Photo: Paul Barnett
We love the idea of creating a joint monogram combining your and your groom's initials. The design can be incorporated throughout the wedding, as well as in your home after the big day. But the formal etiquette of which letter goes where can become a bit tricky. Whose initials go first? Which letter goes in the middle? Our etiquette experts are here to answer your monogramming questions in our daily post.
I like the idea of combining our initials to create a shared monogram. What's the best way to do this?
Monograms make wedding details—like your ceremony programs and cocktail napkins—feel customized and bespoke. And the new combined monogram can be widely incorporated into your wedding registry: engraved onto your barware and crystal, embroidered onto linens, anything goes!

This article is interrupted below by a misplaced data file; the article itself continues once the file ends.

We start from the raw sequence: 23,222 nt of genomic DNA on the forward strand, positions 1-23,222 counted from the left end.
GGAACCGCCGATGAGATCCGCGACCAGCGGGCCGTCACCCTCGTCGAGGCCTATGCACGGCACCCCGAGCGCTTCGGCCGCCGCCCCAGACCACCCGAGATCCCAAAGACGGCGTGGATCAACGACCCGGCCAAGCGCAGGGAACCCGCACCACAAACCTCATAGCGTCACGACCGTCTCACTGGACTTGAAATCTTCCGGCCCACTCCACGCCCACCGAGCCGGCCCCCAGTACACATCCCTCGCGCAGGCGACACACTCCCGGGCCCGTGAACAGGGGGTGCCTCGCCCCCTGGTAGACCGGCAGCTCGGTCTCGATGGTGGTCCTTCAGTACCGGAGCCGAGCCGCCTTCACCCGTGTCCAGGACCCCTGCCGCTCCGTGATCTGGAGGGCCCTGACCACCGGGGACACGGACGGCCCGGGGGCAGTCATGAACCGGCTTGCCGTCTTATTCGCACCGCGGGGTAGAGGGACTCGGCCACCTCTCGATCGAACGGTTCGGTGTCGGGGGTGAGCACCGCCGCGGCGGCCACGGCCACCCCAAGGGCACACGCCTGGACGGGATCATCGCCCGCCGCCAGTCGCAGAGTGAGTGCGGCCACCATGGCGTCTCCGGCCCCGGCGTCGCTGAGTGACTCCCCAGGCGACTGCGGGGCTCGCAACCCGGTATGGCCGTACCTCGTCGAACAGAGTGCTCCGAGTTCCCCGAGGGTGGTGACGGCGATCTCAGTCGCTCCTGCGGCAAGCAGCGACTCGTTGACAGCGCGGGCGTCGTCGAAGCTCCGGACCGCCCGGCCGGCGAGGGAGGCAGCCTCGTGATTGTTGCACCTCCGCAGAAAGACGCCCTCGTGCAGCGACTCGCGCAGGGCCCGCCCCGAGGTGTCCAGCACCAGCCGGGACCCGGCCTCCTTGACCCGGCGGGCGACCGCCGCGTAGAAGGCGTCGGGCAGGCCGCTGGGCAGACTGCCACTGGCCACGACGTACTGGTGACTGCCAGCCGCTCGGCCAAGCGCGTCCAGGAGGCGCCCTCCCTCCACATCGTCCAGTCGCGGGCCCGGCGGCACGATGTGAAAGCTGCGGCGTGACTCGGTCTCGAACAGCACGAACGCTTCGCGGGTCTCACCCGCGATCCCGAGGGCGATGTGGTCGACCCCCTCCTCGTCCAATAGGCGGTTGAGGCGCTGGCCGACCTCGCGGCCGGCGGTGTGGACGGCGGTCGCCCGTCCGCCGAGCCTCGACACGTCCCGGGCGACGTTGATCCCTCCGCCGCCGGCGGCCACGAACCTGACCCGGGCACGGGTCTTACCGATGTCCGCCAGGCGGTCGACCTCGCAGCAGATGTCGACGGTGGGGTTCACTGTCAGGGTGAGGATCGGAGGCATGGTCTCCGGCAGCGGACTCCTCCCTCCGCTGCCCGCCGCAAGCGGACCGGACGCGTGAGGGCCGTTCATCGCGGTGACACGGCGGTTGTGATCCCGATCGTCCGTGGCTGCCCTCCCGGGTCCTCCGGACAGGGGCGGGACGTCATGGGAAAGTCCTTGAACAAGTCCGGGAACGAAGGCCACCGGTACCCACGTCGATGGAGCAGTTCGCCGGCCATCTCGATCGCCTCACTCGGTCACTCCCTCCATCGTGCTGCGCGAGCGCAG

If you're taking your groom's last name, the monogram consists of your first initial, his last initial, then his first initial, placed in a line from left to right. The middle letter is larger than those on the sides. Or, you could opt for a single initial—the first letter of his last name. If you've decided to keep your last name (or if both the bride and groom are hyphenating their last names), then the monogram would feature your first and last initials, followed by his first and last initials to create a contemporary four-letter monogram. Then, the middle two letters would be larger than the two on the sides. Last option: A simpler alternative to either last-name situation would be to avoid it entirely and use the bride's first initial, followed by an ampersand, followed by the groom's first initial.